Get access

The risk of perioperative adverse events in patients with chronic liver disease

Authors


Abstract

Background & Aims

Chronic liver disease is a common comorbidity in surgery. To assess post-operative morbidity and mortality in relation to progression of chronic liver disease and to identify the risk factors.

Methods

Six hundred and nine consecutive patients with chronic liver disease who underwent surgery were classified into two groups: non-cirrhotic (n = 363) and cirrhotic (n = 246). Randomly selected patients without underlying liver disease who underwent surgery were used as control group (n = 148).

Results

The occurrence of major post-operative complications was higher in the non-cirrhotic group than in the control group (11.8% vs. 6.1%, P = 0.051); age, type of surgery and serum albumin level were independent predictors for post-operative morbidity. The frequency of significant post-operative liver damage (14.9% vs. 12.2%, P = 0.920) and mortality (0.6% vs. 0.7%, P = 0.871) did not differ between the two groups. The cirrhotic group had markedly higher incidences of post-operative mortality (10.2%), major complications (32.5%) and significant liver damage (43.1%) than the control and non-cirrhotic groups (all P < 0.001). Type of surgery, Child–Pugh score and model for end-stage liver disease score were independently associated with post-operative morbidity and mortality in patients with cirrhosis. Specific data regarding post-operative morbidity and mortality were presented according to progression of liver disease and type of surgery.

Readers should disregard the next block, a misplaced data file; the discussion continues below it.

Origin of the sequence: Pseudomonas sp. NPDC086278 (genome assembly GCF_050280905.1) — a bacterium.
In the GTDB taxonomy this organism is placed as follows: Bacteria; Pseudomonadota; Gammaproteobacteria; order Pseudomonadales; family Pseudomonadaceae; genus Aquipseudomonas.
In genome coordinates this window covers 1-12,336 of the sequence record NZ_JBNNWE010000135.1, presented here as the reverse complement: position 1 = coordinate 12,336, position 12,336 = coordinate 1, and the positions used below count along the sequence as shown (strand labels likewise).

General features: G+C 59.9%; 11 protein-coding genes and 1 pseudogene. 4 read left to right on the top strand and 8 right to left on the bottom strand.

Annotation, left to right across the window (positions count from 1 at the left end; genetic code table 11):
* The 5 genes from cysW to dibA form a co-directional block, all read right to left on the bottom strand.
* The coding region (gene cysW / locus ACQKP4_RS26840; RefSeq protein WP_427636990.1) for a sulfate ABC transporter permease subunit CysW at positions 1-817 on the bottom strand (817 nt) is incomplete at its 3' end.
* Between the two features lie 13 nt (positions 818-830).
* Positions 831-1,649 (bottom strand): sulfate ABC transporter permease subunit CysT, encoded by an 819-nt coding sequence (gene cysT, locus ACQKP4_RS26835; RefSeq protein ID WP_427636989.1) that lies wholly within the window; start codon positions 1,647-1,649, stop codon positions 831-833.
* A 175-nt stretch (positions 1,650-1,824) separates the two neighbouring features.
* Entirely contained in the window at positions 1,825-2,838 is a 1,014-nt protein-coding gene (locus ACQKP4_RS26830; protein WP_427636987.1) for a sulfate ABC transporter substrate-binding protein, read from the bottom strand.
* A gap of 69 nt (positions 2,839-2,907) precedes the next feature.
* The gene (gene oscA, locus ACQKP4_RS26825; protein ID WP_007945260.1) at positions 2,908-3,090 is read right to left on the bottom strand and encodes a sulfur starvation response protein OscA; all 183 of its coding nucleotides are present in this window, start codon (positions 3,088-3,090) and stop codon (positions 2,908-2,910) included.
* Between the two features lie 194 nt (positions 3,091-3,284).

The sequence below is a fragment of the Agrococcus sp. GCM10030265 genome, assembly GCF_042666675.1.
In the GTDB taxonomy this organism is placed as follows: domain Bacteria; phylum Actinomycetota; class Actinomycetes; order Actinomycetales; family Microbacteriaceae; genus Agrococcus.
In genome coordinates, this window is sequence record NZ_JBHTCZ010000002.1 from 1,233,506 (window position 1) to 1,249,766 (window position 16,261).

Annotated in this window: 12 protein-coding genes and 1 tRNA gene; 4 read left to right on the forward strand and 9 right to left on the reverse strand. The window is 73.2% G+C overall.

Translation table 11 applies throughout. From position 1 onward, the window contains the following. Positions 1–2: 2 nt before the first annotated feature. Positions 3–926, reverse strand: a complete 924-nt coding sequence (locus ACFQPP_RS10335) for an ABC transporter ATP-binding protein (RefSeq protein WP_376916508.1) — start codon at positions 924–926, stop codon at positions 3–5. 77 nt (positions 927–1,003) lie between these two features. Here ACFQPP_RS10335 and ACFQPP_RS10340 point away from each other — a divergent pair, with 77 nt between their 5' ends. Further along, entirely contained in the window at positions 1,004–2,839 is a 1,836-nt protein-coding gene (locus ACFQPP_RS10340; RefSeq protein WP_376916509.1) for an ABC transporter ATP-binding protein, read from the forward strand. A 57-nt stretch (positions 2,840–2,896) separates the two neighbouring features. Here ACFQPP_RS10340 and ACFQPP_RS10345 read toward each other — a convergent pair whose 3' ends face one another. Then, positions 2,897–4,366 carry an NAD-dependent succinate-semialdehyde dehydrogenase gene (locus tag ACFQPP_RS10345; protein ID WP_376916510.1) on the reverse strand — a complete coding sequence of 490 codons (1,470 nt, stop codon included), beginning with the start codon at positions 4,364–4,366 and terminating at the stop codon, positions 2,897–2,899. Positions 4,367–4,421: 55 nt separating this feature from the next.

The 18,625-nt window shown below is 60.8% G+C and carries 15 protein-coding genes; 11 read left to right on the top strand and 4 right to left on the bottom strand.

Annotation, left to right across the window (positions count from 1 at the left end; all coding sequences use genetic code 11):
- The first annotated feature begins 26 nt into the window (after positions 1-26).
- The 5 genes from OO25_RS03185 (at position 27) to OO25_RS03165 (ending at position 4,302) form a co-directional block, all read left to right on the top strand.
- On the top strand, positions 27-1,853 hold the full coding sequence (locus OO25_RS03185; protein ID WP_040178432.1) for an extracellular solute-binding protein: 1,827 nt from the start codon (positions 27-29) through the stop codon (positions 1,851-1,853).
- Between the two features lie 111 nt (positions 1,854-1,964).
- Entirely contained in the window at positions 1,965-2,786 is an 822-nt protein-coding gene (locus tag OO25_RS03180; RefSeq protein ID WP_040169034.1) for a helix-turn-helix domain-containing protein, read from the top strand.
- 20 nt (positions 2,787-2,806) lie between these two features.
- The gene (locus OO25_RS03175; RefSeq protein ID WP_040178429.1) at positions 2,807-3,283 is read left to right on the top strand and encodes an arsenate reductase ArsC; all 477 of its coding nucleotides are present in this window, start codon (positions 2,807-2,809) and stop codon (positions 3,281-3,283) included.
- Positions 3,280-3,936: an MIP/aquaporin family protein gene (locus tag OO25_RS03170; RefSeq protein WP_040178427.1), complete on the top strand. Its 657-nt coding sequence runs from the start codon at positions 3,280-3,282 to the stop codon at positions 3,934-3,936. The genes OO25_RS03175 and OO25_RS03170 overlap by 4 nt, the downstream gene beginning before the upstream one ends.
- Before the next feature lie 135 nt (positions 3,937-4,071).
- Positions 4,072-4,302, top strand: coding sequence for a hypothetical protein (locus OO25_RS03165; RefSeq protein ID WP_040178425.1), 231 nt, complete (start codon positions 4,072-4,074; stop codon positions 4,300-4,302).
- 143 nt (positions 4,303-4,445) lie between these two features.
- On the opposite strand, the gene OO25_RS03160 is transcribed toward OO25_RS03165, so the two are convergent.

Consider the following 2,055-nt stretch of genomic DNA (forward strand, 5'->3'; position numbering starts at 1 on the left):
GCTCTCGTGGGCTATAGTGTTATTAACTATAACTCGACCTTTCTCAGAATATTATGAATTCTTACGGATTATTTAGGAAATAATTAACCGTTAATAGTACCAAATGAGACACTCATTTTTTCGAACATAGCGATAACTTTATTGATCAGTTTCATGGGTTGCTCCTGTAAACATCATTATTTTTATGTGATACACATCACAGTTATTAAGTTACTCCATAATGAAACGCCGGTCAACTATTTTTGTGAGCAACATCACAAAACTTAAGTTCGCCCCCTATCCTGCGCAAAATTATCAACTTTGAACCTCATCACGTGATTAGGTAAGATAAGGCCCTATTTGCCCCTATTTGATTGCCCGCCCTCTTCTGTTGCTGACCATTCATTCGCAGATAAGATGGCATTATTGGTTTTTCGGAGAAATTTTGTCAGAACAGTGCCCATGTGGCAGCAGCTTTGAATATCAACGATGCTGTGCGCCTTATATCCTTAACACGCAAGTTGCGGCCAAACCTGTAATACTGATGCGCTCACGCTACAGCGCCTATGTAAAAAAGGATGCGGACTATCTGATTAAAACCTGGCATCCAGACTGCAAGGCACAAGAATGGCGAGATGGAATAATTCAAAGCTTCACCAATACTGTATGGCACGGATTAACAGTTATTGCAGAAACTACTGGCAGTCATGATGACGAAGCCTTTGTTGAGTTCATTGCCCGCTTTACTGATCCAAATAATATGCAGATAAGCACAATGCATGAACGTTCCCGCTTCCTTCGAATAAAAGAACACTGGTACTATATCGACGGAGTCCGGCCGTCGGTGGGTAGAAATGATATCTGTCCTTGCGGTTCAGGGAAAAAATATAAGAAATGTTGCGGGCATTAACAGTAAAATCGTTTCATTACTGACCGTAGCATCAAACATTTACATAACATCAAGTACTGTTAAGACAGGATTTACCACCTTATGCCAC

Conclusion

Non-cirrhotic chronic liver diseases were associated with higher risk of post-operative morbidity, particularly in cases of major surgery, older age and hypoalbuminaemia. Cirrhosis further increased the risk, even death, depending on degree of hepatic decompensation and type of surgery.

Ancillary